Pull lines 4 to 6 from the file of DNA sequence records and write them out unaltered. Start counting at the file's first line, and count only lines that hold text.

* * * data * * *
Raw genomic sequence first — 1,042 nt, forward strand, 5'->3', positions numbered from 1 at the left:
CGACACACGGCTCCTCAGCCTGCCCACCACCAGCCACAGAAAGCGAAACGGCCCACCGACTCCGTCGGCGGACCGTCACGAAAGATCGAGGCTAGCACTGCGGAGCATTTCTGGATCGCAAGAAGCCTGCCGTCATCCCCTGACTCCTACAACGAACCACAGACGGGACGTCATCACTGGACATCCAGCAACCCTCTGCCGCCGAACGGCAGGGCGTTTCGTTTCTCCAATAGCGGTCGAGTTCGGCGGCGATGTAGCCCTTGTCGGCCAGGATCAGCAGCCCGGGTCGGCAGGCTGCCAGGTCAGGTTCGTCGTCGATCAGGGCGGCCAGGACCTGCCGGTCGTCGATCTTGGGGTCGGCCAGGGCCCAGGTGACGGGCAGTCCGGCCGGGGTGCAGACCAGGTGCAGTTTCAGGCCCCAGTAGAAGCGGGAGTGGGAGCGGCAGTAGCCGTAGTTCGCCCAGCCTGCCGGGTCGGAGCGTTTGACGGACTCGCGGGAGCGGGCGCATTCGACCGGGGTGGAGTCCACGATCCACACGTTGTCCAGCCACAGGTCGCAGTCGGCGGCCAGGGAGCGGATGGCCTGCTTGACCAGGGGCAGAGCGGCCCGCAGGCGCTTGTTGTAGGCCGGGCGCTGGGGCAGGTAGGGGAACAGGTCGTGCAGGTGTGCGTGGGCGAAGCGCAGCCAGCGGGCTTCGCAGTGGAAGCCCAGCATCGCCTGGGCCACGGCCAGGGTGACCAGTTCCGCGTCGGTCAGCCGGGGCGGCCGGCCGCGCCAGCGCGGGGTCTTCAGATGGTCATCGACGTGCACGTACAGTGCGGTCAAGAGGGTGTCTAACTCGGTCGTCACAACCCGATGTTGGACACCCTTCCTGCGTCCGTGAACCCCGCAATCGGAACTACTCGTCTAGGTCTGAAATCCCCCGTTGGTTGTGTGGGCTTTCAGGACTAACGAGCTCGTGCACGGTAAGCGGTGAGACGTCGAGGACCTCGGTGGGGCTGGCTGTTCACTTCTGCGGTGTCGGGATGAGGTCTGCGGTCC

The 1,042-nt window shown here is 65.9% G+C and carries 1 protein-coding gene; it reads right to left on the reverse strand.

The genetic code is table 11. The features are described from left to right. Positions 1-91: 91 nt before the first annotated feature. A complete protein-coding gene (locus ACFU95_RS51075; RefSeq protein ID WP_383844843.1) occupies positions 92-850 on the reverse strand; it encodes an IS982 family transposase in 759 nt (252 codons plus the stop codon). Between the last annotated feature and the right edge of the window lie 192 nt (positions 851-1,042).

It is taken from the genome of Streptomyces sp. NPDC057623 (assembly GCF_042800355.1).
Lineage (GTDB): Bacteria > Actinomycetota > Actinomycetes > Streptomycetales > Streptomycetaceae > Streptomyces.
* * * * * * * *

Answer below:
The genetic code is table 11. The features are described from left to right. Positions 1-91: 91 nt before the first annotated feature. A complete protein-coding gene (locus ACFU95_RS51075; RefSeq protein ID WP_383844843.1) occupies positions 92-850 on the reverse strand; it encodes an IS982 family transposase in 759 nt (252 codons plus the stop codon). Between the last annotated feature and the right edge of the window lie 192 nt (positions 851-1,042).

It is taken from the genome of Streptomyces sp. NPDC057623 (assembly GCF_042800355.1).
Lineage (GTDB): Bacteria > Actinomycetota > Actinomycetes > Streptomycetales > Streptomycetaceae > Streptomyces.